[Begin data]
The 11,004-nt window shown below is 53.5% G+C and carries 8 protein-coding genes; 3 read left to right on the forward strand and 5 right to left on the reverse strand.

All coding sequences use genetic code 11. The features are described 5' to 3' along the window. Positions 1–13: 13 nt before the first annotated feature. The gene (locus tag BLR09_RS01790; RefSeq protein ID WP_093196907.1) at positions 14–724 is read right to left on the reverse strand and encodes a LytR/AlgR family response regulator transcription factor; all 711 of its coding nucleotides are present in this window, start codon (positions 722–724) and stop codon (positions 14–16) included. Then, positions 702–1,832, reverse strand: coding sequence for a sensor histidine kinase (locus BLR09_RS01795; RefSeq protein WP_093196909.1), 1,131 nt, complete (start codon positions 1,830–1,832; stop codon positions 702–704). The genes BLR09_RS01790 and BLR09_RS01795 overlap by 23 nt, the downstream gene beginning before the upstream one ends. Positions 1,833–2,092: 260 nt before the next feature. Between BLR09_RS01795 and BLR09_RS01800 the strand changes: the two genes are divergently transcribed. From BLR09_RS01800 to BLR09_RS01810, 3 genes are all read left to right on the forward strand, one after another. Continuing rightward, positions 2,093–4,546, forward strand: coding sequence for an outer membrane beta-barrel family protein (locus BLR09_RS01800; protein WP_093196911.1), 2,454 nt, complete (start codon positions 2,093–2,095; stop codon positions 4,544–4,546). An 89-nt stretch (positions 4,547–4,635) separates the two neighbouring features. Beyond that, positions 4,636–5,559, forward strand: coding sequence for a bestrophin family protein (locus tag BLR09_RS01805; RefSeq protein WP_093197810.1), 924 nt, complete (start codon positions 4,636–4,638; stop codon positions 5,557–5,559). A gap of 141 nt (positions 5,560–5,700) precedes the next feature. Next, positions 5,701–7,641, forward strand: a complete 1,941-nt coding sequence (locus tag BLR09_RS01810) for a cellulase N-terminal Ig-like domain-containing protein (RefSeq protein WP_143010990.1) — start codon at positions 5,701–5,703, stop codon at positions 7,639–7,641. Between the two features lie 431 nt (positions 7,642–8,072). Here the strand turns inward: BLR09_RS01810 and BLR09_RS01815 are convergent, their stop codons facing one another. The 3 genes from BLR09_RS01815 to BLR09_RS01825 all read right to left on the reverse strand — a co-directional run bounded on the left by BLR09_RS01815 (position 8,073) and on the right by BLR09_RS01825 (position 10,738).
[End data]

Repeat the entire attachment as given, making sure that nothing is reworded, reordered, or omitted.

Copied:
The 11,004-nt window shown below is 53.5% G+C and carries 8 protein-coding genes; 3 read left to right on the forward strand and 5 right to left on the reverse strand.

All coding sequences use genetic code 11. The features are described 5' to 3' along the window. Positions 1–13: 13 nt before the first annotated feature. The gene (locus tag BLR09_RS01790; RefSeq protein ID WP_093196907.1) at positions 14–724 is read right to left on the reverse strand and encodes a LytR/AlgR family response regulator transcription factor; all 711 of its coding nucleotides are present in this window, start codon (positions 722–724) and stop codon (positions 14–16) included. Then, positions 702–1,832, reverse strand: coding sequence for a sensor histidine kinase (locus BLR09_RS01795; RefSeq protein WP_093196909.1), 1,131 nt, complete (start codon positions 1,830–1,832; stop codon positions 702–704). The genes BLR09_RS01790 and BLR09_RS01795 overlap by 23 nt, the downstream gene beginning before the upstream one ends. Positions 1,833–2,092: 260 nt before the next feature. Between BLR09_RS01795 and BLR09_RS01800 the strand changes: the two genes are divergently transcribed. From BLR09_RS01800 to BLR09_RS01810, 3 genes are all read left to right on the forward strand, one after another. Continuing rightward, positions 2,093–4,546, forward strand: coding sequence for an outer membrane beta-barrel family protein (locus BLR09_RS01800; protein WP_093196911.1), 2,454 nt, complete (start codon positions 2,093–2,095; stop codon positions 4,544–4,546). An 89-nt stretch (positions 4,547–4,635) separates the two neighbouring features. Beyond that, positions 4,636–5,559, forward strand: coding sequence for a bestrophin family protein (locus tag BLR09_RS01805; RefSeq protein WP_093197810.1), 924 nt, complete (start codon positions 4,636–4,638; stop codon positions 5,557–5,559). A gap of 141 nt (positions 5,560–5,700) precedes the next feature. Next, positions 5,701–7,641, forward strand: a complete 1,941-nt coding sequence (locus tag BLR09_RS01810) for a cellulase N-terminal Ig-like domain-containing protein (RefSeq protein WP_143010990.1) — start codon at positions 5,701–5,703, stop codon at positions 7,639–7,641. Between the two features lie 431 nt (positions 7,642–8,072). Here the strand turns inward: BLR09_RS01810 and BLR09_RS01815 are convergent, their stop codons facing one another. The 3 genes from BLR09_RS01815 to BLR09_RS01825 all read right to left on the reverse strand — a co-directional run bounded on the left by BLR09_RS01815 (position 8,073) and on the right by BLR09_RS01825 (position 10,738).